How to Say a Sentence

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At a recent conference, a judge confessed to me that he and his fellow judges drive the clerks crazy because they all pronounce judgment differently. They use different words to order the same things. That’s fine to a point—this isn’t Hogwarts, and a sentence is not a magic spell. (If it were, and you wanted to punish somebody by, say, placing them in a full body-bind, obviously you’d just say petrificus totalus and that would be that.)

For us Muggles here in North Carolina, I thought it might be useful to offer some standard language that a judge might use to order the most common types of sentences. These are just suggestions, drawn from the General Statutes and the language used on the boilerplate judgment forms.

Crime of Conviction

To state the crime(s) being sentenced:

“The defendant [pled guilty to/was found guilty of/pled no contest to] [state conviction offense(s)].”

If multiple offenses are to be consolidated for judgment:

“The Court orders that those convictions are consolidated for judgment and that the defendant will be sentenced as follows.” (Note: It might be helpful for the judge to identify which of the defendant’s convictions is the “most serious offense,” and therefore the lead conviction under G.S. 15A-1340.15(b). Sometimes it will not be obvious, and it can make a difference in the ultimate sentence, as described here.)

Prior Record Level/Prior Conviction Level

To state the defendant’s felony prior record level:

“The Court has determined that the defendant has ___ prior record point(s) and is therefore Prior Record Level [I/II/III/IV/V/VI].”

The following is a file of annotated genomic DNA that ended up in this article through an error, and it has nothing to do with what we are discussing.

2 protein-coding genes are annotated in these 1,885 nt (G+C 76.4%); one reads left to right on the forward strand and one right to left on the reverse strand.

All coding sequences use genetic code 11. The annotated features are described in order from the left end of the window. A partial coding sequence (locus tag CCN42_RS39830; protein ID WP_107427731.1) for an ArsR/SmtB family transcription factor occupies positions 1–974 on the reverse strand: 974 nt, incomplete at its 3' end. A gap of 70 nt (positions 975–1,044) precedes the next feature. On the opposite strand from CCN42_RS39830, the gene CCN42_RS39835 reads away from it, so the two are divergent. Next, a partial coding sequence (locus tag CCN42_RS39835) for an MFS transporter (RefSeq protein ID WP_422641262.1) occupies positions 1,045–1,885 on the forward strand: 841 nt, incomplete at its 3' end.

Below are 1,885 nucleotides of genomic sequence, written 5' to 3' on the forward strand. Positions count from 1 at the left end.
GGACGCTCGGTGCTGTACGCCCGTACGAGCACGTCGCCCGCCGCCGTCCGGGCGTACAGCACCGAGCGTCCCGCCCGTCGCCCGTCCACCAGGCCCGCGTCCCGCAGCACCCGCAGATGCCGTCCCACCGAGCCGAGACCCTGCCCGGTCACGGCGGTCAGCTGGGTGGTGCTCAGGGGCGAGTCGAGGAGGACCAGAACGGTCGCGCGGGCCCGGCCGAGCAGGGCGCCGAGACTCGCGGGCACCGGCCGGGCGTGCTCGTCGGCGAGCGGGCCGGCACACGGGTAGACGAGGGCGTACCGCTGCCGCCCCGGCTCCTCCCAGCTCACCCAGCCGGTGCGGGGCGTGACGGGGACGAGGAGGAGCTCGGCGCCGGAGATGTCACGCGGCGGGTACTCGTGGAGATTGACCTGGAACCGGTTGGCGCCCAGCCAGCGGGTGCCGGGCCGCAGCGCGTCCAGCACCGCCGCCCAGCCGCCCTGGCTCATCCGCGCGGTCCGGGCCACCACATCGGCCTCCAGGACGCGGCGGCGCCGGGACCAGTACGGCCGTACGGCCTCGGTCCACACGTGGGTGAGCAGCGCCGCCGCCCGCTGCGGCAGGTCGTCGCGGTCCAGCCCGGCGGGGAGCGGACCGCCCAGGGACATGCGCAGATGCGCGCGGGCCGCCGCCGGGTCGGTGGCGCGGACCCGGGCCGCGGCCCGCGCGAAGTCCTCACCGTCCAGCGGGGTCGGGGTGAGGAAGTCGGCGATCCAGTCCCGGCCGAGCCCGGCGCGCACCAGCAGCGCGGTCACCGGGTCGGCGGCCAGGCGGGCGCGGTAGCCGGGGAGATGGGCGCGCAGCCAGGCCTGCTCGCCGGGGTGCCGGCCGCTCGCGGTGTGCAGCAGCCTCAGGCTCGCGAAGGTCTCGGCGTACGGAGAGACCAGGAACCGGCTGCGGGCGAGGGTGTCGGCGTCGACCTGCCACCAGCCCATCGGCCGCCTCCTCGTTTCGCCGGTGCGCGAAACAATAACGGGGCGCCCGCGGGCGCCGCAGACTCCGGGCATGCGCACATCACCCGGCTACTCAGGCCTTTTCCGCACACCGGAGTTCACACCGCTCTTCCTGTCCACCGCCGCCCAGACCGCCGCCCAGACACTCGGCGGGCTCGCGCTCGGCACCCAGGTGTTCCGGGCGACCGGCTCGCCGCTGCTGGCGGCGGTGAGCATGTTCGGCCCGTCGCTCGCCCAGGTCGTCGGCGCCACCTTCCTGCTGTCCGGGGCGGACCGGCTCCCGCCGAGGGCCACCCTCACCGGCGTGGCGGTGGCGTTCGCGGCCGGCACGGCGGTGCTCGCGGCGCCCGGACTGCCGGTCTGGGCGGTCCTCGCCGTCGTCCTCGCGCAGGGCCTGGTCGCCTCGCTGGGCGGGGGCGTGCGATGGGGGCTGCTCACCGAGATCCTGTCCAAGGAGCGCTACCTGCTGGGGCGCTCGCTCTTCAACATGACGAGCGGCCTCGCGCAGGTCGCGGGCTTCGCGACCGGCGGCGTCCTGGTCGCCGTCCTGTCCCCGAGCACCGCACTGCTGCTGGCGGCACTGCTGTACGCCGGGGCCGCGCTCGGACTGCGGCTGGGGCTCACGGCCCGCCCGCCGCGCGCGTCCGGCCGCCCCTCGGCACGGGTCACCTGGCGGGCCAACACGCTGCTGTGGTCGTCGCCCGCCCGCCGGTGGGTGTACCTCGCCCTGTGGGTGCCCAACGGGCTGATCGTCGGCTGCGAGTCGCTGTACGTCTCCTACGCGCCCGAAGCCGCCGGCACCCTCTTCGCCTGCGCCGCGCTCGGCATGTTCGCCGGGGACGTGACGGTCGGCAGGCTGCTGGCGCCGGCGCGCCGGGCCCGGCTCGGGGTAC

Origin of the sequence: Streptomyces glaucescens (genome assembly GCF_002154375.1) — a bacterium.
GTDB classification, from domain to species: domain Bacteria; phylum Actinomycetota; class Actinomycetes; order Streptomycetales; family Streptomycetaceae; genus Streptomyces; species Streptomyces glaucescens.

If the same elements bonus point applies:

“The Court finds that all elements of the present offense are included in a prior offense.”

For each out-of-state prior conviction being counted for prior record points like an analogous North Carolina crime (and for which the proponent of substantial similarity has made sufficient proof):

“The Court finds by a preponderance of the evidence that the offense is substantially similar to a North Carolina offense and that the North Carolina classification assigned to this offense is correct.”

To state the defendant’s misdemeanor prior conviction level:

“The Court has determined that the defendant has ___ prior conviction(s) and is therefore Prior Conviction Level [I/II/III].”

Active Sentences

To impose an ACTIVE sentence of imprisonment for a felony:

“The defendant shall be imprisoned for a minimum term of ___ months and a maximum term of ___ months in the custody of the North Carolina Division of Adult Correction.”

To impose an ACTIVE sentence of imprisonment for a misdemeanor:

“The defendant shall be imprisoned for a term of ___ days in the custody of [the Sheriff of ______ County/the Statewide Misdemeanant Confinement Program].” (Note: The proper place of confinement may be determined by reference to the chart available here.)

Probationary Sentences

To place a defendant on PROBATION, the judge would, after imposing a term of imprisonment using the active sentence language set out above, suspend that term and order probation as follows:

“The execution of this sentence is suspended. The defendant is sentenced to a [Community/Intermediate] punishment of [supervised/unsupervised] probation for ___ months.” (Note the importance of affirmatively stating whether the sentence is Community or Intermediate punishment. For offenses committed on or after December 1, 2011, it is often impossible to tell from the conditions of the sentence itself, for the reasons described here.)

If that period of probation is outside of the default statutory range: